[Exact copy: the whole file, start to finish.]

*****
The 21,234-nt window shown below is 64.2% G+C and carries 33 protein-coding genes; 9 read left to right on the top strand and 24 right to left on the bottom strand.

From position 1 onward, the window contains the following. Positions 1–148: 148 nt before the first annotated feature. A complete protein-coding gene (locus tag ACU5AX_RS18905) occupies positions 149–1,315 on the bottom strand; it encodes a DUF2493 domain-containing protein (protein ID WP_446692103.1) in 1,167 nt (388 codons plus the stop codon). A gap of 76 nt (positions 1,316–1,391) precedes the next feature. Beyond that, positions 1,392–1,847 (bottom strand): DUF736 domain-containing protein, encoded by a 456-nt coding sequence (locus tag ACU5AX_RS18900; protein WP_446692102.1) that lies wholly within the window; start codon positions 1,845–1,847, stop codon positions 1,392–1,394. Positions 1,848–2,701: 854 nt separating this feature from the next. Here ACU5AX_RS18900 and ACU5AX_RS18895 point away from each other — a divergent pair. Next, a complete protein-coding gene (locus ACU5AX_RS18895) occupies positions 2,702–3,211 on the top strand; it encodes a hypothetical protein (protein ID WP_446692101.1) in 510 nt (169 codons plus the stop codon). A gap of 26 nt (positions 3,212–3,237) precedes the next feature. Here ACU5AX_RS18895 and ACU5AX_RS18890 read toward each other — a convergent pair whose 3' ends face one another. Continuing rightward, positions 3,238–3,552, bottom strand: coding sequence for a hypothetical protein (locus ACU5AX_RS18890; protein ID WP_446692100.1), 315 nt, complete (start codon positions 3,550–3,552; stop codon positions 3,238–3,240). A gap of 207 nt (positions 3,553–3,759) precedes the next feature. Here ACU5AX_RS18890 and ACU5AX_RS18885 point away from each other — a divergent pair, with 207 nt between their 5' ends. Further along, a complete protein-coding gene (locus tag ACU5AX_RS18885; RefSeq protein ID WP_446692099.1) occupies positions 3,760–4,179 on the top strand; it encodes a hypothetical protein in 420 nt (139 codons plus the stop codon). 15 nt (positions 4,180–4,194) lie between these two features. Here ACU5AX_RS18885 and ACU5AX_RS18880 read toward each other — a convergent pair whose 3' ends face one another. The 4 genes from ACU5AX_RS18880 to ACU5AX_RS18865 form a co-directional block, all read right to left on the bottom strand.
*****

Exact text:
The 21,234-nt window shown below is 64.2% G+C and carries 33 protein-coding genes; 9 read left to right on the top strand and 24 right to left on the bottom strand.

From position 1 onward, the window contains the following. Positions 1–148: 148 nt before the first annotated feature. A complete protein-coding gene (locus tag ACU5AX_RS18905) occupies positions 149–1,315 on the bottom strand; it encodes a DUF2493 domain-containing protein (protein ID WP_446692103.1) in 1,167 nt (388 codons plus the stop codon). A gap of 76 nt (positions 1,316–1,391) precedes the next feature. Beyond that, positions 1,392–1,847 (bottom strand): DUF736 domain-containing protein, encoded by a 456-nt coding sequence (locus tag ACU5AX_RS18900; protein WP_446692102.1) that lies wholly within the window; start codon positions 1,845–1,847, stop codon positions 1,392–1,394. Positions 1,848–2,701: 854 nt separating this feature from the next. Here ACU5AX_RS18900 and ACU5AX_RS18895 point away from each other — a divergent pair. Next, a complete protein-coding gene (locus ACU5AX_RS18895) occupies positions 2,702–3,211 on the top strand; it encodes a hypothetical protein (protein ID WP_446692101.1) in 510 nt (169 codons plus the stop codon). A gap of 26 nt (positions 3,212–3,237) precedes the next feature. Here ACU5AX_RS18895 and ACU5AX_RS18890 read toward each other — a convergent pair whose 3' ends face one another. Continuing rightward, positions 3,238–3,552, bottom strand: coding sequence for a hypothetical protein (locus ACU5AX_RS18890; protein ID WP_446692100.1), 315 nt, complete (start codon positions 3,550–3,552; stop codon positions 3,238–3,240). A gap of 207 nt (positions 3,553–3,759) precedes the next feature. Here ACU5AX_RS18890 and ACU5AX_RS18885 point away from each other — a divergent pair, with 207 nt between their 5' ends. Further along, a complete protein-coding gene (locus tag ACU5AX_RS18885; RefSeq protein ID WP_446692099.1) occupies positions 3,760–4,179 on the top strand; it encodes a hypothetical protein in 420 nt (139 codons plus the stop codon). 15 nt (positions 4,180–4,194) lie between these two features. Here ACU5AX_RS18885 and ACU5AX_RS18880 read toward each other — a convergent pair whose 3' ends face one another. The 4 genes from ACU5AX_RS18880 to ACU5AX_RS18865 form a co-directional block, all read right to left on the bottom strand.